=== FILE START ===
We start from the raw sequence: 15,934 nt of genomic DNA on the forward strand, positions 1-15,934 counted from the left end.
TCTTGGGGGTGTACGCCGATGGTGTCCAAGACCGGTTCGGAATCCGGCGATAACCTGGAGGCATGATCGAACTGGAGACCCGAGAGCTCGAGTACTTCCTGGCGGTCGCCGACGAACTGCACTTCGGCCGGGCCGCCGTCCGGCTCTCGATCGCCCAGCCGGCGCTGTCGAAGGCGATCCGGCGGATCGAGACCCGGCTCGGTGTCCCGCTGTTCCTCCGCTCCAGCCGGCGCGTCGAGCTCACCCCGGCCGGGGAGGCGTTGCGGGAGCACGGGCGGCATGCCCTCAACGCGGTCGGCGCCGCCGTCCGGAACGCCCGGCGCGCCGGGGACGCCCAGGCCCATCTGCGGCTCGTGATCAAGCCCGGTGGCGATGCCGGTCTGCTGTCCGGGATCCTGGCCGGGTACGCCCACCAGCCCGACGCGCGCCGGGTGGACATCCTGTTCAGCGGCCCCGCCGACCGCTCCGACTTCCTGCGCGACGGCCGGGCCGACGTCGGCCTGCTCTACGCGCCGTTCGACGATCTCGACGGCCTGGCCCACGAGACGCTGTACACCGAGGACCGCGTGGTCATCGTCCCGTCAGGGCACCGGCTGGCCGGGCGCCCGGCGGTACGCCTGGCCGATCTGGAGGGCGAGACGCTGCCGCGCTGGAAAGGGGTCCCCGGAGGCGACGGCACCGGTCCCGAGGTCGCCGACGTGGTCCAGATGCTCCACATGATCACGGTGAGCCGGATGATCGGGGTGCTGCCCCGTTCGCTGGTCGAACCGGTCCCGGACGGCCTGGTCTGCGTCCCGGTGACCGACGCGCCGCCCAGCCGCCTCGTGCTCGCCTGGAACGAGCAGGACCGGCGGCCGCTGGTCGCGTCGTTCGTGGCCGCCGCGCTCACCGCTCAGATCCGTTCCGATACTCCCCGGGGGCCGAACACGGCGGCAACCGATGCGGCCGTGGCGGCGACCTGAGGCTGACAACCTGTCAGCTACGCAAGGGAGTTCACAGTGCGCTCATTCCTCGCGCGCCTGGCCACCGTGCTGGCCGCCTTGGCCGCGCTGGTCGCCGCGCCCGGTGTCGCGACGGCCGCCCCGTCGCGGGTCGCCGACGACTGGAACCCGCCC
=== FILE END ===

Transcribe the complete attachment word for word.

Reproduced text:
We start from the raw sequence: 15,934 nt of genomic DNA on the forward strand, positions 1-15,934 counted from the left end.
TCTTGGGGGTGTACGCCGATGGTGTCCAAGACCGGTTCGGAATCCGGCGATAACCTGGAGGCATGATCGAACTGGAGACCCGAGAGCTCGAGTACTTCCTGGCGGTCGCCGACGAACTGCACTTCGGCCGGGCCGCCGTCCGGCTCTCGATCGCCCAGCCGGCGCTGTCGAAGGCGATCCGGCGGATCGAGACCCGGCTCGGTGTCCCGCTGTTCCTCCGCTCCAGCCGGCGCGTCGAGCTCACCCCGGCCGGGGAGGCGTTGCGGGAGCACGGGCGGCATGCCCTCAACGCGGTCGGCGCCGCCGTCCGGAACGCCCGGCGCGCCGGGGACGCCCAGGCCCATCTGCGGCTCGTGATCAAGCCCGGTGGCGATGCCGGTCTGCTGTCCGGGATCCTGGCCGGGTACGCCCACCAGCCCGACGCGCGCCGGGTGGACATCCTGTTCAGCGGCCCCGCCGACCGCTCCGACTTCCTGCGCGACGGCCGGGCCGACGTCGGCCTGCTCTACGCGCCGTTCGACGATCTCGACGGCCTGGCCCACGAGACGCTGTACACCGAGGACCGCGTGGTCATCGTCCCGTCAGGGCACCGGCTGGCCGGGCGCCCGGCGGTACGCCTGGCCGATCTGGAGGGCGAGACGCTGCCGCGCTGGAAAGGGGTCCCCGGAGGCGACGGCACCGGTCCCGAGGTCGCCGACGTGGTCCAGATGCTCCACATGATCACGGTGAGCCGGATGATCGGGGTGCTGCCCCGTTCGCTGGTCGAACCGGTCCCGGACGGCCTGGTCTGCGTCCCGGTGACCGACGCGCCGCCCAGCCGCCTCGTGCTCGCCTGGAACGAGCAGGACCGGCGGCCGCTGGTCGCGTCGTTCGTGGCCGCCGCGCTCACCGCTCAGATCCGTTCCGATACTCCCCGGGGGCCGAACACGGCGGCAACCGATGCGGCCGTGGCGGCGACCTGAGGCTGACAACCTGTCAGCTACGCAAGGGAGTTCACAGTGCGCTCATTCCTCGCGCGCCTGGCCACCGTGCTGGCCGCCTTGGCCGCGCTGGTCGCCGCGCCCGGTGTCGCGACGGCCGCCCCGTCGCGGGTCGCCGACGACTGGAACCCGCCC